10 albums to keep you cozy this winter season


Graphic by Jolie Asuncion

The winter season predicts cold temperatures, shortened days by the sun and the stress of final 

10 albums to keep you cozy this winter season exams. As another long year is coming to an end, music is one of few things to comfort us during this dark season and embrace the cold dreary air. Here are 10 albums to listen to by the fire-side. 

10.) “If You’re Feeling Sinister,” Belle and Sebastian (1996) 

The second record from Glasgow’s Belle and Sebastian is simply a warm cup of tea. Accompanied by piano and acoustic arrangements, the soft and sincere vocals of songwriter Stuart Murdoch carry the album through melancholic folk melodies. “If You’re Feeling Sinister” is best described as whimsical, yet so despairing. 

Key track: “Fox in the Snow”

9.) “All Mirrors,” Angel Olsen (2016) 

“All Mirrors” is the fifth album to come from singer-songwriter and is noted as her best record to date. It is a complex album, illustrating self-love after heartbreak. The album is filled with orchestral elements surrounded by cinematic attributes. Each song is fleshed out by a grand finale toward the end of each track, ultimately creating a masterpiece. While there is a song titled “Spring,” “All Mirrors” purely captures the lush essence of the winter season. 

Key track: “Chance”

8.) “Do Hollywood,” The Lemon Twigs (2016)

Noted as their first debut album, “Do Hollywood” is as playful and groovy as a childhood’s Christmas but has missed many people’s radar upon its release. Performers Michael and Brian D’Addario’s vocals capture a sound reminiscent of bands like The Beach Boys and Bowie. The record embraces a nostalgic and familiar sound yet tailors it to a unique sound that has never been done before. Ranging from romantic ballads such as “How Lucky Am I?” to frantic tracks such as “Baby, Baby,” “Do Hollywood” is the modern Magical Mystery Tour.

Key track: “I Wanna Prove to You” 

7.) “Gala,” Lush (1990)

No genre perfectly fits the whimsical winter season better than dream pop. Based in London, Lush is a particular band as their music crosses over the contrasting categories of dream pop and alternative rock. Haunting vocals from vocalist Miki Berenyi are backed up by dreamy guitar chords and blissful beats. Listening to “Gala” feels like you’re stuck in a winter wonderland snowglobe.

Key track: “Sweetness and Light” 

6.) “Titanic Rising,” Weyes Blood (2019)

“Titanic Rising” is one of those staple albums everyone needs to hear at least once in their lives. Singer-songwriter Natalie Mering, formerly known as Weyes Blood, discusses many topics in the album. Topics ranging from ecological fears and nature to the meaning of life are poured out in powerful vocals. The simplest word to describe “Titanic Rising” is pretty because it is. It is an elegant and beautiful 42-minute piece of music.

Key track: “Andromeda”

5.) “Public Strain,” Women (2010)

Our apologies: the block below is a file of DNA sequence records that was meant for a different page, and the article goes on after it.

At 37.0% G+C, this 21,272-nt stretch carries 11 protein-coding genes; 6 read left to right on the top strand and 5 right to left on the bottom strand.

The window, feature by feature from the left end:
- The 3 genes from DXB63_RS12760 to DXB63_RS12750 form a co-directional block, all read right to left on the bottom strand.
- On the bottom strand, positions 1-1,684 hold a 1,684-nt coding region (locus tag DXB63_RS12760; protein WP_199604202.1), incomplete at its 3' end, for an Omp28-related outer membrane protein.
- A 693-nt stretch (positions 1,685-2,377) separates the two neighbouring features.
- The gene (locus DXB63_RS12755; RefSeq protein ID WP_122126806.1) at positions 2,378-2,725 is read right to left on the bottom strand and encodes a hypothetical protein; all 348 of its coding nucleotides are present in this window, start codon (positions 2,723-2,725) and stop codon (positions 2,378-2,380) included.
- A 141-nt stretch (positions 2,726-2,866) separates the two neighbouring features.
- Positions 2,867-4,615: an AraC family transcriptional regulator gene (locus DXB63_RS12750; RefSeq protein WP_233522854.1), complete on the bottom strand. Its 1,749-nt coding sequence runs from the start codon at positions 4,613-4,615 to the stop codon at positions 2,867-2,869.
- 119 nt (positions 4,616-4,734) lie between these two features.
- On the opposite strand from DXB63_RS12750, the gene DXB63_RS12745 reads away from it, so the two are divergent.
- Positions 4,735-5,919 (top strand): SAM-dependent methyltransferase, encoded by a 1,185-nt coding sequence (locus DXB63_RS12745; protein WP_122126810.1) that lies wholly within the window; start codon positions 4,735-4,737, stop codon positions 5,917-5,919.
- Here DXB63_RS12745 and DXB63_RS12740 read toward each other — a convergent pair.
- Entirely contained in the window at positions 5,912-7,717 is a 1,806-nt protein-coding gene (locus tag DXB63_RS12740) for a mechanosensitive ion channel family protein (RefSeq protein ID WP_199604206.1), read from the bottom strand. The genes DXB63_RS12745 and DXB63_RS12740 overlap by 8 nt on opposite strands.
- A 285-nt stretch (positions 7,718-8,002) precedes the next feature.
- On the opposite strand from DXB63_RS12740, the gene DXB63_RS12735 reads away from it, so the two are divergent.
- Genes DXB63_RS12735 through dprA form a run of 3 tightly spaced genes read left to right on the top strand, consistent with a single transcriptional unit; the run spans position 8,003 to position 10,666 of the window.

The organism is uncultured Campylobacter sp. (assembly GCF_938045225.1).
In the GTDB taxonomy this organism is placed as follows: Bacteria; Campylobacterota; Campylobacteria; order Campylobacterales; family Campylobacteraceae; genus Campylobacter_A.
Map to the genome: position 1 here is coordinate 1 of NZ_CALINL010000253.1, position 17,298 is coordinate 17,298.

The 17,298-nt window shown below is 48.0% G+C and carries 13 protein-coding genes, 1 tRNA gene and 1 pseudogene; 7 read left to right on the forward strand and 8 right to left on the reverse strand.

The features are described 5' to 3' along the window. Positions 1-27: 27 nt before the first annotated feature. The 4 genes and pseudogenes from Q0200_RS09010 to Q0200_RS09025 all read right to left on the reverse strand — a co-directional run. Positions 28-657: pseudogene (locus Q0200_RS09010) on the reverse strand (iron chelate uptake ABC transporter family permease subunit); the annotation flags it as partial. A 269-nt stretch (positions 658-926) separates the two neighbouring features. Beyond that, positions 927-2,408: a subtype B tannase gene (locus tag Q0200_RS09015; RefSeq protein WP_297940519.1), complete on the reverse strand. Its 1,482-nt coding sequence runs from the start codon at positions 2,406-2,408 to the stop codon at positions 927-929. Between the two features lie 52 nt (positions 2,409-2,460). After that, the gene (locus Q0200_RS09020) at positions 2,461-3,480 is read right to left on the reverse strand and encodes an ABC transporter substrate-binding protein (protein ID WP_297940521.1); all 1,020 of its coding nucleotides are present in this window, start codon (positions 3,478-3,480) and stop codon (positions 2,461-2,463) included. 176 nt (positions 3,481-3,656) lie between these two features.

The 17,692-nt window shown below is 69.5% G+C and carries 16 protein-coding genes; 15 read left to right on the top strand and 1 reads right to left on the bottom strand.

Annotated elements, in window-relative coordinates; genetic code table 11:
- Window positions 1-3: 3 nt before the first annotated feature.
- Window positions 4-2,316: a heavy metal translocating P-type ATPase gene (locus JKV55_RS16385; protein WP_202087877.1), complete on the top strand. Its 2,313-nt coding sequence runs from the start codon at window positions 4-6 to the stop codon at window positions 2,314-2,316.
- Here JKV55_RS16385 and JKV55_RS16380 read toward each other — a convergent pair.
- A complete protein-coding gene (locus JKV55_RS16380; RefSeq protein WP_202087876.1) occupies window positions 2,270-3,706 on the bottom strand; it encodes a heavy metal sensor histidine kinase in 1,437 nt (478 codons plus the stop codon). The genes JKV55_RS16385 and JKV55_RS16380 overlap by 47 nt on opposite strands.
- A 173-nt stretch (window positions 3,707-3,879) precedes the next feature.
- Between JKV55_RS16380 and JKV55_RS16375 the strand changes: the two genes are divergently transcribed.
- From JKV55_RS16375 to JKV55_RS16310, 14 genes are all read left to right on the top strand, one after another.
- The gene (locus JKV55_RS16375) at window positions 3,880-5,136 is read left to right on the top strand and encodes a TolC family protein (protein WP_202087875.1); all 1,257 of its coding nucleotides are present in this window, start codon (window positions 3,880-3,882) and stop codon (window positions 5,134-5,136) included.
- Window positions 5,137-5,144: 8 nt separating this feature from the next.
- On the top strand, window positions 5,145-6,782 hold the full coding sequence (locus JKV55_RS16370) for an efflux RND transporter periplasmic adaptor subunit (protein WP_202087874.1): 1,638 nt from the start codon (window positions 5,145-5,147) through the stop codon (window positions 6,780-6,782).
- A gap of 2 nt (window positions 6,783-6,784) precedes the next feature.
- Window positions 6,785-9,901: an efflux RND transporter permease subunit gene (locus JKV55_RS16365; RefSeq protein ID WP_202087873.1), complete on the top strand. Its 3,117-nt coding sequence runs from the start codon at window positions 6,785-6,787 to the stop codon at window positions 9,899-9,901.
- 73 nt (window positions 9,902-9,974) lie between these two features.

This record goes beyond the surface of an indie rock record. The album cover even illustrates the winter season as it is a photograph of people walking in a snowstorm. “Public Strain” is a record you listen to while sitting near a fireplace. Tracks such as “Narrow in the Hall” and “Eyesore” create dense imagery of love and relationships with darker undertones. 

Key track: “Eyesore”

4.) “Holiday,” The Magnetic Fields (1994)

“Holiday” is the fourth studio album from the alternative band, The Magnetic Fields. Based in Boston, Massachusetts, “Holiday” captures the feelings of a joyful vacation without explicitly saying it. Elements of ‘80s synth-pop are tied together with lyrics containing dark humor. The record is guaranteed to put nothing but a smile on your face. 

Key track: “Desert Island”

3.) “Ceres and Calypso in the Deep Time,” Candy Claws (2013)

Mentioned as an “immersive listening experience, but also a claustrophobic one” by Pitchfork, “Ceres and Calypso in the Deep Time” is truly one of the most unique records across the dream pop and indie horizon. The album captures the story of a Ceres, who’s illustrated as a “beast” and Calypso, a young girl. The tracks feel more like soundscapes, rather than standard songs. Listening to this record with headphones on during the winter season is guaranteed to escape you from the darkest of seasons.

Key track: “Birth of the Flower (Seagreen)”

2.) “Psychocandy,” The Jesus and Mary Chain (2013)

Shoegaze: a subgenre of alternative music defined by harsh noises and distortion. No other band captures this essence more than Scotland’s The Jesus and Mary Chain. Shoegaze and winter go hand in hand as both have a sense of eerie and bleakness. Psychocandy is many things packed into one 39-minute album. It’s noisy, yet hauntingly comforting. 

Key track: “Just Like Honey”

1.) “The Power Out,” Electrelane (2004)

Minimalist and clean-cut are the best words to describe the second studio album from England’s all-female rock band Electrelane. “The Power Out” is the sound of a cold winter morning where you are able to see your own breath. The record carries a lighthearted ambiance among simple songwriting, it’s truly a cocktail of minimal alternative mixed with post-punk angst. 

Key track: “Enter laughing” 

Jolie Asuncion can be reached out at [email protected]